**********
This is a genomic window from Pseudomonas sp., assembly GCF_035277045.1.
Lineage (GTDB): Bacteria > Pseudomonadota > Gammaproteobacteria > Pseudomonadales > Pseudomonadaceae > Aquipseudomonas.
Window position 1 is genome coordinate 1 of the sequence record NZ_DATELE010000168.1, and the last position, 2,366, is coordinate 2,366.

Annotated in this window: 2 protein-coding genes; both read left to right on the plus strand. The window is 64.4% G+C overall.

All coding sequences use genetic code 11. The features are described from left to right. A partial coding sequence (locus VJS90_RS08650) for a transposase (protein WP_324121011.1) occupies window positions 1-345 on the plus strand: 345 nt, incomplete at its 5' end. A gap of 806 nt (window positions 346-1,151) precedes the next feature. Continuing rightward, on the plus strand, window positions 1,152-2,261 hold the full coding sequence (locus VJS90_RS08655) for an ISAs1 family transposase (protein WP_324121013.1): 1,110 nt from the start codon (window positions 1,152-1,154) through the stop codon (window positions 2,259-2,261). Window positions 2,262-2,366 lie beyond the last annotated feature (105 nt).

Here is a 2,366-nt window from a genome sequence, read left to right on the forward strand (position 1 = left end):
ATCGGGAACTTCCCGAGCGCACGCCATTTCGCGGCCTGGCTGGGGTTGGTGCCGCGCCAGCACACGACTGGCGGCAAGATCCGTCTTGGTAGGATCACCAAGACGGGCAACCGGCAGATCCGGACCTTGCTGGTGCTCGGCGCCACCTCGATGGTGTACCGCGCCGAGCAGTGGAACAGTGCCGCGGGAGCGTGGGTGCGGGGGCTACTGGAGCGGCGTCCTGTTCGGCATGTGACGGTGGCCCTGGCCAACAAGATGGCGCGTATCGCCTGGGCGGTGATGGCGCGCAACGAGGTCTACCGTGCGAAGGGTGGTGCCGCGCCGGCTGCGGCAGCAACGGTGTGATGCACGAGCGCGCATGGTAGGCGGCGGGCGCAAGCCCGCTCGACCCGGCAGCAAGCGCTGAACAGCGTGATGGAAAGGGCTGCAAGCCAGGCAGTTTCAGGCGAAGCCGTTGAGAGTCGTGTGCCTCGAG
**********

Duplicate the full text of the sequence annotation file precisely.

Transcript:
This is a genomic window from Pseudomonas sp., assembly GCF_035277045.1.
Lineage (GTDB): Bacteria > Pseudomonadota > Gammaproteobacteria > Pseudomonadales > Pseudomonadaceae > Aquipseudomonas.
Window position 1 is genome coordinate 1 of the sequence record NZ_DATELE010000168.1, and the last position, 2,366, is coordinate 2,366.

Annotated in this window: 2 protein-coding genes; both read left to right on the plus strand. The window is 64.4% G+C overall.

All coding sequences use genetic code 11. The features are described from left to right. A partial coding sequence (locus VJS90_RS08650) for a transposase (protein WP_324121011.1) occupies window positions 1-345 on the plus strand: 345 nt, incomplete at its 5' end. A gap of 806 nt (window positions 346-1,151) precedes the next feature. Continuing rightward, on the plus strand, window positions 1,152-2,261 hold the full coding sequence (locus VJS90_RS08655) for an ISAs1 family transposase (protein WP_324121013.1): 1,110 nt from the start codon (window positions 1,152-1,154) through the stop codon (window positions 2,259-2,261). Window positions 2,262-2,366 lie beyond the last annotated feature (105 nt).

Here is a 2,366-nt window from a genome sequence, read left to right on the forward strand (position 1 = left end):
ATCGGGAACTTCCCGAGCGCACGCCATTTCGCGGCCTGGCTGGGGTTGGTGCCGCGCCAGCACACGACTGGCGGCAAGATCCGTCTTGGTAGGATCACCAAGACGGGCAACCGGCAGATCCGGACCTTGCTGGTGCTCGGCGCCACCTCGATGGTGTACCGCGCCGAGCAGTGGAACAGTGCCGCGGGAGCGTGGGTGCGGGGGCTACTGGAGCGGCGTCCTGTTCGGCATGTGACGGTGGCCCTGGCCAACAAGATGGCGCGTATCGCCTGGGCGGTGATGGCGCGCAACGAGGTCTACCGTGCGAAGGGTGGTGCCGCGCCGGCTGCGGCAGCAACGGTGTGATGCACGAGCGCGCATGGTAGGCGGCGGGCGCAAGCCCGCTCGACCCGGCAGCAAGCGCTGAACAGCGTGATGGAAAGGGCTGCAAGCCAGGCAGTTTCAGGCGAAGCCGTTGAGAGTCGTGTGCCTCGAG